Michigan Bill Would Expand Protections for LGBTQ Workers

By William E. Altman © Fisher Phillips March 10, 2023

​The Michigan Senate took a historic step yesterday to increase workplace protections for members of the LGBTQ community by passing a law that would prohibit discrimination on the basis of sexual orientation, gender identity, or expression.

Senate Bill 4 expands the protections of Michigan's Elliott-Larsen Civil Rights Act not only in employment, but also in public accommodations and services. While several steps still need to occur before the Senate bill can become law, the groundwork appears to be laid for this new classification of protected worker to be added to state law in the near future. What do employers need to know about this legislative development, and what should you do to prepare?

The Senate bill defines sexual orientation as "having an orientation for heterosexuality, homosexuality, bisexuality or having a history of such an orientation or being identified with such an orientation." It further defines gender identity or expression as "having or being perceived as having a gender-related self-identity or expression whether or not associated with an individual's assigned sex at birth."

If this law eventually passes and takes effect, employers could face repercussions if they are found to have discriminated against LGBTQ applicants or employees – including rejecting job candidates, terminating their employment, or other adverse workplace actions.

Harassment based on LGBTQ status also would be unlawful and subject to civil lawsuits. Finally, the bill would prevent employers from asking questions to job applicants about their sexual orientation or gender identity or expression.

What's Next?

The bill now moves to the Democratic-controlled House of Representatives, where it will likely be passed with little modification. It would then head to the desk of Gov. Gretchen Whitmer. The governor publicly indicated she is firmly in support of the bill, calling the likely passage of the bill to be a "foundational moment" in the history of the state.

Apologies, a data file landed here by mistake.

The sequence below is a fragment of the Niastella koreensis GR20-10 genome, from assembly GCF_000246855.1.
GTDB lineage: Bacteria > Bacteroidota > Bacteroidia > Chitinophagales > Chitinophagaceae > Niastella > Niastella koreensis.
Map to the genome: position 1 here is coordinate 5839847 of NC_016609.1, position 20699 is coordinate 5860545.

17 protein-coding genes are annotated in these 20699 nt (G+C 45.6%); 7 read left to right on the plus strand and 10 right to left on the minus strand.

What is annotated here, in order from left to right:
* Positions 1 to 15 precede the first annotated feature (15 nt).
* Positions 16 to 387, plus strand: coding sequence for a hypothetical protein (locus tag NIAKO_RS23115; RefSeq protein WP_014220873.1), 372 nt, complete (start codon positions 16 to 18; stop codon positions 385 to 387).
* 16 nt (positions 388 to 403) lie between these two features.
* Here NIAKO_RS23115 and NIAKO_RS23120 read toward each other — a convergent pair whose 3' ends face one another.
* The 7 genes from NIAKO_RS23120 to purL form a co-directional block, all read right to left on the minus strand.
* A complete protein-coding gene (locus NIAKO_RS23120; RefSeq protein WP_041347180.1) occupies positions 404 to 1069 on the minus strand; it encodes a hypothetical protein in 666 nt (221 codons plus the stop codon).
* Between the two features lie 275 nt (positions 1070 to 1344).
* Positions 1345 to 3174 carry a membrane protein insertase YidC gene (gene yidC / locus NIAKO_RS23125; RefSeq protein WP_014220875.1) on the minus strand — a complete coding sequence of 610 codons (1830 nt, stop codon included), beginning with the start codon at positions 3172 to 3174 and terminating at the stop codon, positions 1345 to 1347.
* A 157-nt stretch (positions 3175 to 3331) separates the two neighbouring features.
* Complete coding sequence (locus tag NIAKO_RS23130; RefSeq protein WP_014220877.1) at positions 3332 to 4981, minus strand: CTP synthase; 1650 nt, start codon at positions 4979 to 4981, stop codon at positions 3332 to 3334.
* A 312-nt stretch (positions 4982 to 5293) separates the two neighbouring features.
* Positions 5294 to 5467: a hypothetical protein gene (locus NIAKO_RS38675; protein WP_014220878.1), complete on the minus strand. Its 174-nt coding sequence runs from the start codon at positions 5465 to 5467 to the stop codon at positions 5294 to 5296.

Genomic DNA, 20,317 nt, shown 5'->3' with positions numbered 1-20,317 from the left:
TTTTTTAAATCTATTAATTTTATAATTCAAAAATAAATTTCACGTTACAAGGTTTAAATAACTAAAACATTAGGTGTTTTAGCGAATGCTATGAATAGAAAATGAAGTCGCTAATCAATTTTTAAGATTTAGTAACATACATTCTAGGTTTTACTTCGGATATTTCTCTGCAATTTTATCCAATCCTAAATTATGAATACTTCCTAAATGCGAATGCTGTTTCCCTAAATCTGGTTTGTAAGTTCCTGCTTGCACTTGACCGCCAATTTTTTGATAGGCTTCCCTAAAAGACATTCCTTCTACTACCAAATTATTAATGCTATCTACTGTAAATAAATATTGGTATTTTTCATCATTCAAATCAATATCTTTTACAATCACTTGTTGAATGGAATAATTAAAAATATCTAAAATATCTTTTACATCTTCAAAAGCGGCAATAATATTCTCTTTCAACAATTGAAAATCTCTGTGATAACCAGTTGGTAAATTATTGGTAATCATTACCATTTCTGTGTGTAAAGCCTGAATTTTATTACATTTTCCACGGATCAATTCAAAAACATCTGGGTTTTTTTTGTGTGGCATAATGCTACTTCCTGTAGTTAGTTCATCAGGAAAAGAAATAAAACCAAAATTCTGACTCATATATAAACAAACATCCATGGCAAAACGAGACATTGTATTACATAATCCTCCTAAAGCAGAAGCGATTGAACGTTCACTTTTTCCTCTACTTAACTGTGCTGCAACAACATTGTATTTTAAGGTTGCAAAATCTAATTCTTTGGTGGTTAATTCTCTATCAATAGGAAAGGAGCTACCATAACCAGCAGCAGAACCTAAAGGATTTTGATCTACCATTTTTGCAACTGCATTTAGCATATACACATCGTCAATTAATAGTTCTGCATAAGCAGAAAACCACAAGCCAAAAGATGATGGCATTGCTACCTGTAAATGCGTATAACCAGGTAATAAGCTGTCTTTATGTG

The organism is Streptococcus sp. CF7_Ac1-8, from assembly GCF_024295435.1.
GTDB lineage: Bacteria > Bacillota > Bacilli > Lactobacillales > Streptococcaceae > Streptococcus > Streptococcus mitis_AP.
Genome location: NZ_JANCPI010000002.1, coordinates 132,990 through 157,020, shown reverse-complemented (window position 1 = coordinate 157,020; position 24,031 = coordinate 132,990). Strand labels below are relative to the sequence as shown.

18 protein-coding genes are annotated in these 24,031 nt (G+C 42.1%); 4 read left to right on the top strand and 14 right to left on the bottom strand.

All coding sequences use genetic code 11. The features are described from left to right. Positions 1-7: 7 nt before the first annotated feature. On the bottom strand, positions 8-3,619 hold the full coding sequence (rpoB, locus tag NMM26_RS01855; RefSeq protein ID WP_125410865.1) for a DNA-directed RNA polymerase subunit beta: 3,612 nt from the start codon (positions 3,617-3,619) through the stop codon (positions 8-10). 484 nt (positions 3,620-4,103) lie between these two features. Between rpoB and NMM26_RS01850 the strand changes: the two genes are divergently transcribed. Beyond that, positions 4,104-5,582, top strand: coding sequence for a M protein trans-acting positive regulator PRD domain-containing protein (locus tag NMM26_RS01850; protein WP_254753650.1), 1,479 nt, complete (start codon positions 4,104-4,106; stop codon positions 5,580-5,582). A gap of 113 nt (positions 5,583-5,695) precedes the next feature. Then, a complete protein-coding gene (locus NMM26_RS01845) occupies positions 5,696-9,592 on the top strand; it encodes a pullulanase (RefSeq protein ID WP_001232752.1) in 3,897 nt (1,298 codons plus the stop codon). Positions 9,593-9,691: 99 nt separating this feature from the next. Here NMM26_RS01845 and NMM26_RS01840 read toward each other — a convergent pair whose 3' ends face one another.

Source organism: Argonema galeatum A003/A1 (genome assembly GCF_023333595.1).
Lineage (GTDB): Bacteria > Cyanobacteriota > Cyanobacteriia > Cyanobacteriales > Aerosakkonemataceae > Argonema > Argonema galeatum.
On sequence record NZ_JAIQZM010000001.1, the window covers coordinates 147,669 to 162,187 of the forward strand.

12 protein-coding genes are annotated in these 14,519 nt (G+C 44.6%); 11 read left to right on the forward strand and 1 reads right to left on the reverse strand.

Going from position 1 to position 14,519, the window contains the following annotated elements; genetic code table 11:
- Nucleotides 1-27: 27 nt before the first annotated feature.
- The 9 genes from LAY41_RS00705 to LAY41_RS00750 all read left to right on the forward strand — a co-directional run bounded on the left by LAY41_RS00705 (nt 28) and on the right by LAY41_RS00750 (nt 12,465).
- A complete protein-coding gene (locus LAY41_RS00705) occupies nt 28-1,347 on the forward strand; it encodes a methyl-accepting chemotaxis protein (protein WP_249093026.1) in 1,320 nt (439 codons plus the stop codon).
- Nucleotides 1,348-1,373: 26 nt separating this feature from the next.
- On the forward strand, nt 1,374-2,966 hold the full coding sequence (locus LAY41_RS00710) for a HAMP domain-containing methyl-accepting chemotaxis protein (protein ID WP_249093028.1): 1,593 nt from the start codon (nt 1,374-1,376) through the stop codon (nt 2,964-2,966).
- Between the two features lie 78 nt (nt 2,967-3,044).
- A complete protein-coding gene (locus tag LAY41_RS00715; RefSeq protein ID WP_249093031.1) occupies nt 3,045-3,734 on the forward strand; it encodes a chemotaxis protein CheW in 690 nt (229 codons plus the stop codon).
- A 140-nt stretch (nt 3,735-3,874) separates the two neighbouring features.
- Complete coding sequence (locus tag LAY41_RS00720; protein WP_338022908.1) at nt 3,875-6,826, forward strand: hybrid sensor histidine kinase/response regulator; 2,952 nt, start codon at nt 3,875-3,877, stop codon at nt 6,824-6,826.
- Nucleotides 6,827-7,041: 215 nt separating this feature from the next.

If signed into law by the governor, the law new would take effect 90 days later, so the time is now to prepare.

For many Michigan employers, today's ruling may be somewhat of a non-story. After all, many employers already have policies prohibiting sexual-orientation discrimination and gender-identity discrimination in employment. Further, those subject to the federal Title VII law have been barred from such discriminatory acts since a 2020 Supreme Court ruling. Many employers have long since integrated workplace protections and policies to include LGBTQ applicants and workers.

But for Michigan employers that do not yet have antidiscrimination policies related to sexual orientation and gender identity, the time is now to take action. You should review and revise your workplace policies and practices, managerial training materials, employee antidiscrimination and anti-harassment training sessions, interview and hiring protocols, benefits offerings, and any other practice that may otherwise impact workers because of their sexual orientation and gender identity. You will want to make sure all of these changes are in place well ahead of the bill's effective date, so the time to act is now.

William E. Altman is an attorney with Fisher Phillips in Detroit. © 2023. All rights reserved. Reprinted with permission.



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